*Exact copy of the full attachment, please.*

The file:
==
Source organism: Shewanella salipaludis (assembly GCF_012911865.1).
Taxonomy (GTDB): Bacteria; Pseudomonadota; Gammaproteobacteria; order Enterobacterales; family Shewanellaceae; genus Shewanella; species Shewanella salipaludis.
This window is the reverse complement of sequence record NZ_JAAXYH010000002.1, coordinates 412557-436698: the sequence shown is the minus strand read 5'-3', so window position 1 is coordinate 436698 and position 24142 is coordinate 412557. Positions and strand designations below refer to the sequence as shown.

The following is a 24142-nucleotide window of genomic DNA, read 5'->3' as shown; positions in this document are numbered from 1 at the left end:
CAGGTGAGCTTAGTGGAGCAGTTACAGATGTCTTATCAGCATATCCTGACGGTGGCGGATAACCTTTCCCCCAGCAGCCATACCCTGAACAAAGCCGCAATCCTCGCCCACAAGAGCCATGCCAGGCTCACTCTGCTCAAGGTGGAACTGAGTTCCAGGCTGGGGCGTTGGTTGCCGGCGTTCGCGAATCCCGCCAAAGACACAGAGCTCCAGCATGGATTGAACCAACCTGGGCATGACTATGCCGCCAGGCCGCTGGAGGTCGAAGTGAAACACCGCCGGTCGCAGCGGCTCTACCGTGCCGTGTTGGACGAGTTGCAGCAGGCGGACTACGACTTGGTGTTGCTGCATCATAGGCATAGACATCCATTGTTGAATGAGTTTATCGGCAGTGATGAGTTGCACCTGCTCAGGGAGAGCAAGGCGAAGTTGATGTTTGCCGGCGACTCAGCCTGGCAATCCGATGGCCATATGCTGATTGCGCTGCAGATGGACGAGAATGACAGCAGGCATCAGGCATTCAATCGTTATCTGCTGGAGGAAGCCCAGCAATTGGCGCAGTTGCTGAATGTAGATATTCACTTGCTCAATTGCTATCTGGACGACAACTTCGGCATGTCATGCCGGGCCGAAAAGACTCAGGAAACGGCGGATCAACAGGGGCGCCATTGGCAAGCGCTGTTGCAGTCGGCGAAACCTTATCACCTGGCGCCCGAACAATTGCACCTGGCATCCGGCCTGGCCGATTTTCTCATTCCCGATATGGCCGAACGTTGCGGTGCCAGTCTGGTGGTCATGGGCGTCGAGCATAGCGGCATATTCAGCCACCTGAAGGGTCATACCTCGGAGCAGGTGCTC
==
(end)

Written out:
Source organism: Shewanella salipaludis (assembly GCF_012911865.1).
Taxonomy (GTDB): Bacteria; Pseudomonadota; Gammaproteobacteria; order Enterobacterales; family Shewanellaceae; genus Shewanella; species Shewanella salipaludis.
This window is the reverse complement of sequence record NZ_JAAXYH010000002.1, coordinates 412557-436698: the sequence shown is the minus strand read 5'-3', so window position 1 is coordinate 436698 and position 24142 is coordinate 412557. Positions and strand designations below refer to the sequence as shown.

The following is a 24142-nucleotide window of genomic DNA, read 5'->3' as shown; positions in this document are numbered from 1 at the left end:
CAGGTGAGCTTAGTGGAGCAGTTACAGATGTCTTATCAGCATATCCTGACGGTGGCGGATAACCTTTCCCCCAGCAGCCATACCCTGAACAAAGCCGCAATCCTCGCCCACAAGAGCCATGCCAGGCTCACTCTGCTCAAGGTGGAACTGAGTTCCAGGCTGGGGCGTTGGTTGCCGGCGTTCGCGAATCCCGCCAAAGACACAGAGCTCCAGCATGGATTGAACCAACCTGGGCATGACTATGCCGCCAGGCCGCTGGAGGTCGAAGTGAAACACCGCCGGTCGCAGCGGCTCTACCGTGCCGTGTTGGACGAGTTGCAGCAGGCGGACTACGACTTGGTGTTGCTGCATCATAGGCATAGACATCCATTGTTGAATGAGTTTATCGGCAGTGATGAGTTGCACCTGCTCAGGGAGAGCAAGGCGAAGTTGATGTTTGCCGGCGACTCAGCCTGGCAATCCGATGGCCATATGCTGATTGCGCTGCAGATGGACGAGAATGACAGCAGGCATCAGGCATTCAATCGTTATCTGCTGGAGGAAGCCCAGCAATTGGCGCAGTTGCTGAATGTAGATATTCACTTGCTCAATTGCTATCTGGACGACAACTTCGGCATGTCATGCCGGGCCGAAAAGACTCAGGAAACGGCGGATCAACAGGGGCGCCATTGGCAAGCGCTGTTGCAGTCGGCGAAACCTTATCACCTGGCGCCCGAACAATTGCACCTGGCATCCGGCCTGGCCGATTTTCTCATTCCCGATATGGCCGAACGTTGCGGTGCCAGTCTGGTGGTCATGGGCGTCGAGCATAGCGGCATATTCAGCCACCTGAAGGGTCATACCTCGGAGCAGGTGCTC